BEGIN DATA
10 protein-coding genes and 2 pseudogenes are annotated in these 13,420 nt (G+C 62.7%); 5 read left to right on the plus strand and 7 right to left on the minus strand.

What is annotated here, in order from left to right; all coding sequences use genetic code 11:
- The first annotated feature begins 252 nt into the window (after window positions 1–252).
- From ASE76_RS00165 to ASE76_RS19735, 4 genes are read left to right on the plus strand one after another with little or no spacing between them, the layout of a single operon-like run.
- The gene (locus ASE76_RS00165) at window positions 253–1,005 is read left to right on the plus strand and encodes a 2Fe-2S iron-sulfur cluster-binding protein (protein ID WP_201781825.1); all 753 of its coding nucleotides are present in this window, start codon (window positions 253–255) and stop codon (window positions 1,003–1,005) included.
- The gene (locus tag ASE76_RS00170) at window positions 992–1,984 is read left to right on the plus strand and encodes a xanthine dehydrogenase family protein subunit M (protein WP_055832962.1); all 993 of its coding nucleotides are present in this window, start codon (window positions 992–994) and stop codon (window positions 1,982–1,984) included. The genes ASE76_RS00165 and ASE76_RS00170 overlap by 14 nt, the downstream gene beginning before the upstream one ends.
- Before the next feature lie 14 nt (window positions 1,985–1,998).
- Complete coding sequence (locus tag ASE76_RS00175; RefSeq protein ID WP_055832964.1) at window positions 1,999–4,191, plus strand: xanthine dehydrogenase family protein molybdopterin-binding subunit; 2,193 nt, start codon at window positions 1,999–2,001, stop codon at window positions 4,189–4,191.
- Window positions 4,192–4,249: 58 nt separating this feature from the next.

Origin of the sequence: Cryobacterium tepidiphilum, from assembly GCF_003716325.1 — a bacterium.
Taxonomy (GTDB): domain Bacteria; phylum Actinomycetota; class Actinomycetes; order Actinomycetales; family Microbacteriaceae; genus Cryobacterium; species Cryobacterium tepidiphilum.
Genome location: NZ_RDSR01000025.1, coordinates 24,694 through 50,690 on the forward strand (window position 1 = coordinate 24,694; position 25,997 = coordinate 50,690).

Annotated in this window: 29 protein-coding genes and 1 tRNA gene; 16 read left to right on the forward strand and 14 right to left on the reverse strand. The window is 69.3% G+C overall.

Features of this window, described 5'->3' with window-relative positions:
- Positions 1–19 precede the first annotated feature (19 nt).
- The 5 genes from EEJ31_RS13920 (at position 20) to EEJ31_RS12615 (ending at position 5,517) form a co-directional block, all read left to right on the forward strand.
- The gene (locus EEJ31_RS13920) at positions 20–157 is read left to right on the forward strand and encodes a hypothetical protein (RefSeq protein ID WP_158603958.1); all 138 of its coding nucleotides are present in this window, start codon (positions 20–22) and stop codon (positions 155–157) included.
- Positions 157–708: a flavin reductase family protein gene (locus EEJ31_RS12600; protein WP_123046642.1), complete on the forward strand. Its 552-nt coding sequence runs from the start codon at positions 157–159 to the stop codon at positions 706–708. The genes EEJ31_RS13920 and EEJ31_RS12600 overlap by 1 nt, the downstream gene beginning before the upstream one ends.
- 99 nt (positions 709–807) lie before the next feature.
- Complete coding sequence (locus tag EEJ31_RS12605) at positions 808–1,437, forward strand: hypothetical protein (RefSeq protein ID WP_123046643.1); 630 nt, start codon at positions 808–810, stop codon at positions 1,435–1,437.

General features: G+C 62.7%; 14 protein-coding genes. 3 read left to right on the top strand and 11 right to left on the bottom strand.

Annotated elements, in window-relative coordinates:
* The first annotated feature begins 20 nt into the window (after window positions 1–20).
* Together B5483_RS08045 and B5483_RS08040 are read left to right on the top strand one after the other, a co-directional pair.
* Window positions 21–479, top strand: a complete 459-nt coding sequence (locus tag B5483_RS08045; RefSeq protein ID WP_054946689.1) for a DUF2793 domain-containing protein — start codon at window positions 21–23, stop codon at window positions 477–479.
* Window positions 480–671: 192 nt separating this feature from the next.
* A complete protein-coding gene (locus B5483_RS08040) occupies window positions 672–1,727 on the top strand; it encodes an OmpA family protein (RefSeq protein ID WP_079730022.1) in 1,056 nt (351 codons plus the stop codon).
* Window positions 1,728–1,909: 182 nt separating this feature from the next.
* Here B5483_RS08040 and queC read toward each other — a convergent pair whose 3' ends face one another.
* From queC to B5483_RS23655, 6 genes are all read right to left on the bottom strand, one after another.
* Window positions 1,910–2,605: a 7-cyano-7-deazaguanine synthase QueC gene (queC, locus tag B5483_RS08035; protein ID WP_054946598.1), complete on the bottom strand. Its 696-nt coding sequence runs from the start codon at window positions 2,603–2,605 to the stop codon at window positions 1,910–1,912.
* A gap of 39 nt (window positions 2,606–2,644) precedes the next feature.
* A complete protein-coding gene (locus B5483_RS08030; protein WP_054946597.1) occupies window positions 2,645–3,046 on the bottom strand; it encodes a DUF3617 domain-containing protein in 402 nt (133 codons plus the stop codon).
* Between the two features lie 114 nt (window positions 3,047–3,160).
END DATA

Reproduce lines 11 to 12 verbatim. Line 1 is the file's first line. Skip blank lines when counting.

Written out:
Taxonomy (GTDB): domain Bacteria; phylum Actinomycetota; class Actinomycetes; order Actinomycetales; family Microbacteriaceae; genus Cryobacterium; species Cryobacterium tepidiphilum.
Genome location: NZ_RDSR01000025.1, coordinates 24,694 through 50,690 on the forward strand (window position 1 = coordinate 24,694; position 25,997 = coordinate 50,690).